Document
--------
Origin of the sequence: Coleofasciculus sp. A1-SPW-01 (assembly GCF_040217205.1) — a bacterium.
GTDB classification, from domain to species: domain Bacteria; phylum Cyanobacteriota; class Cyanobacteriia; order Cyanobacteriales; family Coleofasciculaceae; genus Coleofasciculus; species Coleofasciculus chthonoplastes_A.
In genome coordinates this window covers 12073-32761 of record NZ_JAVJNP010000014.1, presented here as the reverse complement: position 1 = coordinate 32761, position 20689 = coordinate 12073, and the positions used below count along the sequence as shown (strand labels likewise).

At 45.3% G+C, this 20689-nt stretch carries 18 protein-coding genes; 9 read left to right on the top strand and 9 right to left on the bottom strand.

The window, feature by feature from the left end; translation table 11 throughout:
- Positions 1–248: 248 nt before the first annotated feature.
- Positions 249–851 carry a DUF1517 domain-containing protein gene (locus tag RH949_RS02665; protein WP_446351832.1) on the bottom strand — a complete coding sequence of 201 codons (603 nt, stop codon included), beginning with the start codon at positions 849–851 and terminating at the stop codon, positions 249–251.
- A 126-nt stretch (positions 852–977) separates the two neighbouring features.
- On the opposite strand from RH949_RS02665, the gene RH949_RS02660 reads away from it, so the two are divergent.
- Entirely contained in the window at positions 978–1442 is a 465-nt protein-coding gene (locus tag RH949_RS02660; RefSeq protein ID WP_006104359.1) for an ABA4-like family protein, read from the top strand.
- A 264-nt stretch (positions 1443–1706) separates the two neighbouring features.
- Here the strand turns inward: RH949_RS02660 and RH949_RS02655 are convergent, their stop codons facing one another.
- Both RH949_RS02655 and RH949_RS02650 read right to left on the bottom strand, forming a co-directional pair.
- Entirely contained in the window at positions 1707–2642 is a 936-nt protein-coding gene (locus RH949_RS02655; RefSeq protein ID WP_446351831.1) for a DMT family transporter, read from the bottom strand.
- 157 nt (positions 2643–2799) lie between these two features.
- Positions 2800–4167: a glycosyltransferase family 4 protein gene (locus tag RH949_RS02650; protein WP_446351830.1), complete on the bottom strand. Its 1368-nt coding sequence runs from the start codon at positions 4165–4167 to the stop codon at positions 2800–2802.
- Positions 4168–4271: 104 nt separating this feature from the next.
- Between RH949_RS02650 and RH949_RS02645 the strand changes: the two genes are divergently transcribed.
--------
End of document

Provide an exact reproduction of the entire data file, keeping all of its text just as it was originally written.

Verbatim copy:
Origin of the sequence: Coleofasciculus sp. A1-SPW-01 (assembly GCF_040217205.1) — a bacterium.
GTDB classification, from domain to species: domain Bacteria; phylum Cyanobacteriota; class Cyanobacteriia; order Cyanobacteriales; family Coleofasciculaceae; genus Coleofasciculus; species Coleofasciculus chthonoplastes_A.
In genome coordinates this window covers 12073-32761 of record NZ_JAVJNP010000014.1, presented here as the reverse complement: position 1 = coordinate 32761, position 20689 = coordinate 12073, and the positions used below count along the sequence as shown (strand labels likewise).

At 45.3% G+C, this 20689-nt stretch carries 18 protein-coding genes; 9 read left to right on the top strand and 9 right to left on the bottom strand.

The window, feature by feature from the left end; translation table 11 throughout:
- Positions 1–248: 248 nt before the first annotated feature.
- Positions 249–851 carry a DUF1517 domain-containing protein gene (locus tag RH949_RS02665; protein WP_446351832.1) on the bottom strand — a complete coding sequence of 201 codons (603 nt, stop codon included), beginning with the start codon at positions 849–851 and terminating at the stop codon, positions 249–251.
- A 126-nt stretch (positions 852–977) separates the two neighbouring features.
- On the opposite strand from RH949_RS02665, the gene RH949_RS02660 reads away from it, so the two are divergent.
- Entirely contained in the window at positions 978–1442 is a 465-nt protein-coding gene (locus tag RH949_RS02660; RefSeq protein ID WP_006104359.1) for an ABA4-like family protein, read from the top strand.
- A 264-nt stretch (positions 1443–1706) separates the two neighbouring features.
- Here the strand turns inward: RH949_RS02660 and RH949_RS02655 are convergent, their stop codons facing one another.
- Both RH949_RS02655 and RH949_RS02650 read right to left on the bottom strand, forming a co-directional pair.
- Entirely contained in the window at positions 1707–2642 is a 936-nt protein-coding gene (locus RH949_RS02655; RefSeq protein ID WP_446351831.1) for a DMT family transporter, read from the bottom strand.
- 157 nt (positions 2643–2799) lie between these two features.
- Positions 2800–4167: a glycosyltransferase family 4 protein gene (locus tag RH949_RS02650; protein WP_446351830.1), complete on the bottom strand. Its 1368-nt coding sequence runs from the start codon at positions 4165–4167 to the stop codon at positions 2800–2802.
- Positions 4168–4271: 104 nt separating this feature from the next.
- Between RH949_RS02650 and RH949_RS02645 the strand changes: the two genes are divergently transcribed.